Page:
A Complete Beginner’s Guide to Understanding NFTs

Share on facebook
Share on twitter

What are NFTs?

NFT stands for non-fungible token. The term non-fungible means unique and cannot be interchanged with something else. For example, something fungible can be a $10 note being exchanged with ten $1 coins – the value does not change. Whereas something like Vincent van Gogh’s “The Starry Night” painting is non-fungible, it’s one-of-a-kind and cannot be replaced.

For something to be an NFT, it has to be in digital form. In a broad sense, it can be anything (photographs, drawings, music etc.). That being said, the current hype is centered on digital art and the metaverse.

How do NFTs work?

Original tangible paintings by famous artists are valuable because they’re one-of-a-kind. NFTs intend to serve a similar purpose in a different, non-tangible way. It’s been compared to an evolution of art collecting, in the form of digital art.

Most NFTs are part of the Ethereum (one of the most popular cryptocurrencies in the world) blockchain. As such, many collectors/investors use ether (ETH) – Ethereum’s native currency, to purchase NFTs. When you purchase an NFT, you get the digital certificate of exclusive ownership rights as well. Say for example you buy an NFT of a sunflower, no matter how many times it is saved, duplicated and distributed all over the internet, only you own the original sunflower. Every NFT has a unique identifying code that proves its authenticity as the original, thus giving it value.

What’s the allure of NFTs?

Arguably the most famous NFT “EVERYDAYS: The First 5000 Days”was created by a digital artist known as Beeple and sold at the well established British auction house, Christie’s, for a whopping $69 million.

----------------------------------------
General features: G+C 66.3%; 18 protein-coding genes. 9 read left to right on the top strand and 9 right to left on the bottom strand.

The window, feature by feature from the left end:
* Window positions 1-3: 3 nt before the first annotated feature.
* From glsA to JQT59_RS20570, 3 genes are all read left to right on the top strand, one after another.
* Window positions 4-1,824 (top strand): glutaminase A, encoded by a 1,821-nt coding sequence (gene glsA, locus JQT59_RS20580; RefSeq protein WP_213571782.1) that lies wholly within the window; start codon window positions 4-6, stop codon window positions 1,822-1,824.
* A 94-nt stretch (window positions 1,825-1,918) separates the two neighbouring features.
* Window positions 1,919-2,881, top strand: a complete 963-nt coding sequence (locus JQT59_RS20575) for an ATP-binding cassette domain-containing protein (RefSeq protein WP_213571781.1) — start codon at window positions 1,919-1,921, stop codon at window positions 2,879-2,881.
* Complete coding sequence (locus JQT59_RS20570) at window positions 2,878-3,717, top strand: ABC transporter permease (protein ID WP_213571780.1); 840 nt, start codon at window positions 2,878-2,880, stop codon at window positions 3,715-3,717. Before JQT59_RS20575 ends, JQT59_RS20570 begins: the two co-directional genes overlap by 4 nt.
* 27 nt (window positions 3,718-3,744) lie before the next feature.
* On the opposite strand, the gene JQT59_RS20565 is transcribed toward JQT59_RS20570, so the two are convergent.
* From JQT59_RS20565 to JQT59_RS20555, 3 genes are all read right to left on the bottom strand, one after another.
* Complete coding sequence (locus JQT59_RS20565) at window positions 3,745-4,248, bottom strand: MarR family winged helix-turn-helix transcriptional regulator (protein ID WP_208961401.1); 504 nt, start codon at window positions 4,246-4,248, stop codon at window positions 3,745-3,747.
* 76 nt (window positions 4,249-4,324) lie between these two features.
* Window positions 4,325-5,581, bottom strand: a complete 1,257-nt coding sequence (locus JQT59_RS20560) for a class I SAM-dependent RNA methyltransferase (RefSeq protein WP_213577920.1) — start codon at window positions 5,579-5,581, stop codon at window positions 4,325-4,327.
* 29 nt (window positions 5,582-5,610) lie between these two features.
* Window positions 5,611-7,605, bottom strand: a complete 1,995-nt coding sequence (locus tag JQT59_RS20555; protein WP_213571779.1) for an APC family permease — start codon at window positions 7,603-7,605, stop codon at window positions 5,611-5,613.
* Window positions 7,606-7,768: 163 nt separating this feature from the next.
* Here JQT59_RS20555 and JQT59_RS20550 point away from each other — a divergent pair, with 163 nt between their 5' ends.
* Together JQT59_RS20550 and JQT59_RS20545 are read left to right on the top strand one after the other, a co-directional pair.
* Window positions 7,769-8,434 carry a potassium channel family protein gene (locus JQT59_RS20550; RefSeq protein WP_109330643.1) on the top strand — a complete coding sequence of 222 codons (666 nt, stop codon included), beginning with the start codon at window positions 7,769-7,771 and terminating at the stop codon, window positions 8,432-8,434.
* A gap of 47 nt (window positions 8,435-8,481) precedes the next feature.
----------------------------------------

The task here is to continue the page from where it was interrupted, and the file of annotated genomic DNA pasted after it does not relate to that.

For many artists and creators, NFTs allow them to make direct sales to the buyers, enabling them to retain a larger cut of the profits as compared to going through other third party means. In addition, NFTs have a feature that allows artists to program in royalties, so they can continue to make money every time their work is sold off to a different owner, even after they’ve first sold it.

Essentially, one of the greatest allures of NFTs is its seemingly limitless monetizing potential.

Should I invest in NFTs?

The answer is it depends. NFTs are still relatively new and it’s hard to say what they’ll become in the years to come. Also as we’ve established, NFTs are not created equal. Each individual NFT’s value is solely dependent on what a buyer is willing to purchase it at. So yes, there is the possibility of buying an NFT at $100 and flipping it for a hundred times its price but it is also possible that nobody is keen on buying it – not even for $1. So if you do decide to invest in NFTs, remember to do your research, be cautious in your approach and calculate the type of risk you’re taking.

Top Image credit: Bored Ape Yacht Club

Share on facebook
Share on twitter


%d bloggers like this: